Session Type: Abstract Submissions (ACR)
Background/Purpose: Systemic lupus erythematosus (SLE) is an autoimmune disease that usually affects young people. Several reviews have shown that age may have an effect on the clinical expression of the disease and have suggested that in terms of its presentation and clinical course late-onset SLE is generally less severe. Although there is no unanimous agreement, most authors take late onset SLE to refer to disease occurring after age 50. Our objetive was to examine whether advanced age influences the type of histological lesions and prognosis of lupus nephritis.
Methods: The sample comprised 243 patients with SLE treated between 1980 and 2013 at a tertiary university hospital that does not attend pediatric populations. Patients were registered in a specific database. Patients with lupus nephritis confirmed by renal biopsy and follow-up time of at least two years (n = 79) were selected for analysis. Patients were divided into two groups according to age: over 50 (n = 30) and under 50 (n = 49). “Responders” were defined as patients who presented remission (partial or complete) after completing induction therapy, and “non-responders” were patients in whom no improvement was observed in the analytical parameters, those with histological transformation, and those who died of causes related to nephritis.The Student t test was used to compare continuous variables between groups, or the Mann-Whitney test when variables were not normally distributed. To compare qualitative variables the chi-square or Fisher’s exact test was used when the expected frequency was less than 5. The level of significance was set at p < 0.05.
Results: In the 79 patients (64 women), mean age at the time of diagnosis of nephritis was 45 years ± 14 (range 17-80) and mean time since onset of SLE was 15.9 months (range 0 – 456). In 81% (64/79) of cases, renal disease was present at the time of diagnosis or during the first year of follow-up. The mean SLEDAI score was 15 ± 7.6. The main results of the comparative study between age groups are shown in the following table:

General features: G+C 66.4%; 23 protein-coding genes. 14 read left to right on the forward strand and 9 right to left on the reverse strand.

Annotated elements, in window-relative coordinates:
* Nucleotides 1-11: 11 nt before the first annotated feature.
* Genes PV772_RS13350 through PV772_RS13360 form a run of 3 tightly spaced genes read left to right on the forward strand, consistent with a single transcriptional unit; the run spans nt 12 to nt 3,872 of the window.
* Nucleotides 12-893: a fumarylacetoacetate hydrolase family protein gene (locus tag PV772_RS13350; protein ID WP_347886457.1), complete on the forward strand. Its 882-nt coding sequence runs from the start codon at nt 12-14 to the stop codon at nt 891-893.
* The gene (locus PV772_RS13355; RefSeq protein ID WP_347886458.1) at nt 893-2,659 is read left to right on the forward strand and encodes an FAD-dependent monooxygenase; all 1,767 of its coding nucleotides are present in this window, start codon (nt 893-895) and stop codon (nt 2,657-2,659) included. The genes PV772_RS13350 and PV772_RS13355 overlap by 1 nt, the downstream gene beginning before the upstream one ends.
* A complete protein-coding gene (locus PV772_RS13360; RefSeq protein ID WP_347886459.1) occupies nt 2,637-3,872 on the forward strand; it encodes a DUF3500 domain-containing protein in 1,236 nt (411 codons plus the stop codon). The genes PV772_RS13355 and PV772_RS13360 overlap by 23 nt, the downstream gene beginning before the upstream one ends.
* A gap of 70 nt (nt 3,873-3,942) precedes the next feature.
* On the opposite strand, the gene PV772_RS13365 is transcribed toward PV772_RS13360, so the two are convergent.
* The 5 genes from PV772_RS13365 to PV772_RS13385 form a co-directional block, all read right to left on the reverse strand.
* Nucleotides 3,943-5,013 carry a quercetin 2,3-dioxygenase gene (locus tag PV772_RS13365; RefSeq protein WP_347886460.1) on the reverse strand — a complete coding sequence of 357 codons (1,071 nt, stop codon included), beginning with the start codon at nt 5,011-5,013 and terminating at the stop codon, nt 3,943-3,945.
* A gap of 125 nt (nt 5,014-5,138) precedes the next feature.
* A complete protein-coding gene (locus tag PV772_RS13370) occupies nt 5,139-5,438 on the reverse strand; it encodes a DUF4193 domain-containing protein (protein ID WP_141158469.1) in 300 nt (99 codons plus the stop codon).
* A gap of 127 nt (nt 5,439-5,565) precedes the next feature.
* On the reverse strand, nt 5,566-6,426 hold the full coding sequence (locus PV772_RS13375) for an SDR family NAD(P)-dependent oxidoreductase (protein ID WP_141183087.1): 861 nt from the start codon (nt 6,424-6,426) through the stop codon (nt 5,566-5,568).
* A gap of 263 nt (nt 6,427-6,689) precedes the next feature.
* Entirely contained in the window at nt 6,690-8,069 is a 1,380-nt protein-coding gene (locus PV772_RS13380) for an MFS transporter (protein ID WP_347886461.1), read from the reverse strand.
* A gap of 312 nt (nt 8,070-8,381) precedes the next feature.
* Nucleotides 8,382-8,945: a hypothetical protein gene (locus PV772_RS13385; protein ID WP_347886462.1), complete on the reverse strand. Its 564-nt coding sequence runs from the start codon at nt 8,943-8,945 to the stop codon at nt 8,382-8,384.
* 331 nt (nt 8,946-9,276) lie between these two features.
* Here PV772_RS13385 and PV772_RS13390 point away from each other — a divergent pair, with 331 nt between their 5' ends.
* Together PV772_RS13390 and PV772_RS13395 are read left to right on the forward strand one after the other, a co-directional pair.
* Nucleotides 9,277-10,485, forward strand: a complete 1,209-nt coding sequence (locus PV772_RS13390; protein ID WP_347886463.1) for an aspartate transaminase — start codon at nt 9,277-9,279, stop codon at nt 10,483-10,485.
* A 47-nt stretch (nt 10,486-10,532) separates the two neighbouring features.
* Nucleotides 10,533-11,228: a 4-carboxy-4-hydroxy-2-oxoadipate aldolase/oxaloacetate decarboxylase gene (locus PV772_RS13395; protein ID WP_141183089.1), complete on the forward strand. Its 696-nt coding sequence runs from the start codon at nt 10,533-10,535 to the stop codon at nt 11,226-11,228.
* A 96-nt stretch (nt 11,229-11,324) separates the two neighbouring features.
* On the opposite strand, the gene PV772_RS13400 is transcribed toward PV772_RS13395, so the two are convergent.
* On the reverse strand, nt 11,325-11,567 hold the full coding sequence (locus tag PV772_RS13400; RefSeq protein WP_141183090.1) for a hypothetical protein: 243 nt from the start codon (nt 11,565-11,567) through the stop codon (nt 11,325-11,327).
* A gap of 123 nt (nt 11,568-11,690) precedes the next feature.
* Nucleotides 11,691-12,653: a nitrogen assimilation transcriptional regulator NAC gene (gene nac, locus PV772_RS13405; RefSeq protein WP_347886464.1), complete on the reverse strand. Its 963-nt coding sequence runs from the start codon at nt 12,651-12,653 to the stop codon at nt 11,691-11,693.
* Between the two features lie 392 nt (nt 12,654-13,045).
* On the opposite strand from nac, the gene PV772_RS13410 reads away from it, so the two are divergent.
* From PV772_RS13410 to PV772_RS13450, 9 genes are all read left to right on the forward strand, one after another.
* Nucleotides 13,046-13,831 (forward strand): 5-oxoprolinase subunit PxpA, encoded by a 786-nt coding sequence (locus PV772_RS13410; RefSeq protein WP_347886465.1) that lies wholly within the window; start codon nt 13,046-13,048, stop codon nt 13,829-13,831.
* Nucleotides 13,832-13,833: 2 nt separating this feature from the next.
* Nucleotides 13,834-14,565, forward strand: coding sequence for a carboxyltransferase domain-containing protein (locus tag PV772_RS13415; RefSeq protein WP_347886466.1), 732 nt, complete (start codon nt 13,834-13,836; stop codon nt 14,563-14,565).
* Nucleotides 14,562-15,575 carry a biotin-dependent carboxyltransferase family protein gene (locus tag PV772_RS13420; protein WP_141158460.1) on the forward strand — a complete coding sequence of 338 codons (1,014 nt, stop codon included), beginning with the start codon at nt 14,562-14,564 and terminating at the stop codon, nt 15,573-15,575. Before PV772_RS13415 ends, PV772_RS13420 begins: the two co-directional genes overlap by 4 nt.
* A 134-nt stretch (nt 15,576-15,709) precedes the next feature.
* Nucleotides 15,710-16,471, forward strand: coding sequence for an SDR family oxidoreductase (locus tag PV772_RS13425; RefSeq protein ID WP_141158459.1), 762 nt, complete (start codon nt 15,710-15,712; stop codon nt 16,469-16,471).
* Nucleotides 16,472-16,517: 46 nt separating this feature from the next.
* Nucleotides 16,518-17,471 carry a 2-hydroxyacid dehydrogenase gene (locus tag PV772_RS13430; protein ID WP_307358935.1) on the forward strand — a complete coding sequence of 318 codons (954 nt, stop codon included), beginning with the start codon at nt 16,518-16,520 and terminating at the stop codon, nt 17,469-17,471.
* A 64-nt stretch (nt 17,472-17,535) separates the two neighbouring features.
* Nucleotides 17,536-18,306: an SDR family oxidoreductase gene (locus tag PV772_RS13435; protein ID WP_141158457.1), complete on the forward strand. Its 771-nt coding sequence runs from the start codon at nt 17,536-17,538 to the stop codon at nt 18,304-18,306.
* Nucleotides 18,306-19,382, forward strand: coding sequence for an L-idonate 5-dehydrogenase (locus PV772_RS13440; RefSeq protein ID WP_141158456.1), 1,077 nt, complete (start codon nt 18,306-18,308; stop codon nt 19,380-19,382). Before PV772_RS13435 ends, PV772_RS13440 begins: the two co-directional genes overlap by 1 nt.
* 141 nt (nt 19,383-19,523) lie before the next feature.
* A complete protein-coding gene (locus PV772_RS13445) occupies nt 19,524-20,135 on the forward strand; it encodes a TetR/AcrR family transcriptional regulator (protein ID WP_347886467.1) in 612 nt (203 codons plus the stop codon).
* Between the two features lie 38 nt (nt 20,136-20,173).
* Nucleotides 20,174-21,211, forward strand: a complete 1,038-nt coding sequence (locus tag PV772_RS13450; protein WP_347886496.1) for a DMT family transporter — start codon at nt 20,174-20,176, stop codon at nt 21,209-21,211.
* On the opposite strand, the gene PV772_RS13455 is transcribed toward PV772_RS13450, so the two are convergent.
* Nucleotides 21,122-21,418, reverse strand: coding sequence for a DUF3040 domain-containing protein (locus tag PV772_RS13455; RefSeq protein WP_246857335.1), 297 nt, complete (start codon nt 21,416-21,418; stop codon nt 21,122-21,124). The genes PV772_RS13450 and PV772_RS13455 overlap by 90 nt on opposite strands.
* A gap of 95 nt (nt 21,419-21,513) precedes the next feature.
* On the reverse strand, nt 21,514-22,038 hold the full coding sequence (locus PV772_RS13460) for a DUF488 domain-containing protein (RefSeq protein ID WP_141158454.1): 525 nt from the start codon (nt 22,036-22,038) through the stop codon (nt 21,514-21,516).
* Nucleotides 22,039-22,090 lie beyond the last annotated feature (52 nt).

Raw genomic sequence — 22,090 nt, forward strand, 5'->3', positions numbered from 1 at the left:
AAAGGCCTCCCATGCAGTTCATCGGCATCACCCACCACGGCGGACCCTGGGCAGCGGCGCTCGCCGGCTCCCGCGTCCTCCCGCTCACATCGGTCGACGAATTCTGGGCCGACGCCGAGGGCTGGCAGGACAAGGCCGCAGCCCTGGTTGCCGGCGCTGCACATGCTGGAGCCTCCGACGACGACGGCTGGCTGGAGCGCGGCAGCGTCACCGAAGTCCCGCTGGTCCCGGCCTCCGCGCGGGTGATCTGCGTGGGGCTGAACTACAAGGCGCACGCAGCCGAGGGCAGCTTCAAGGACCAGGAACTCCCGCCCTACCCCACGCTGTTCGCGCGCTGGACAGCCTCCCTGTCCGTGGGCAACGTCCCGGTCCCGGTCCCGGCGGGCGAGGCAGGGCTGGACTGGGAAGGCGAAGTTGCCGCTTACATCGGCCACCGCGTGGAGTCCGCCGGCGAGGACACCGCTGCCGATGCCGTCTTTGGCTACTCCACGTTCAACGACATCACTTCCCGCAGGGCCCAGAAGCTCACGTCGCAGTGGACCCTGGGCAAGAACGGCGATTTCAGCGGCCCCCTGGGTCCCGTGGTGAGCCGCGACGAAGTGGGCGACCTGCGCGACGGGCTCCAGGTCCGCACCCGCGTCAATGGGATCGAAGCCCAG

≤ 50 years
(N = 49)
> 50 years
(N = 30)
Evolution course of SLE in months (median)
Lupus nephritis Class II
Lupus nephritis Class III
Lupus nephritis Class IV-S
Lupus nephritis Class IV-G
Lupus nephritis Class V
Activity Index (mean ± SD)
Chronicity Index (mean ± SD)
Responders / No responders
Development of renal insufficiency
7.8 ± 4.5
1.5 ± 1.5
40 (82%)/ 9 (18%)
6 ± 4
1.3 ± 1.9
24 (80%) / 6 (20%)
No significant differences were observed between age groups in either the type of renal injury or prognosis.
With regard to treatment, no differences were observed in the percentage of patients who were given hydroxychloroquine, corticosteroids or immunosuppressants, but the use of statins (p = 0.038) and ACE inhibitors (p = 0.033) was higher in the over 50s group.
Conclusion: Advanced age does not determine the type of histological lesion, nor does it appear to be a poor prognostic factor in lupus nephritis.
C. Gomez Vaquero,
J. M. Nolla,
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ACR Meeting Abstracts - https://acrabstracts.org/abstract/does-advanced-age-influence-the-type-of-renal-injury-and-the-prognosis-of-lupus-nephritis/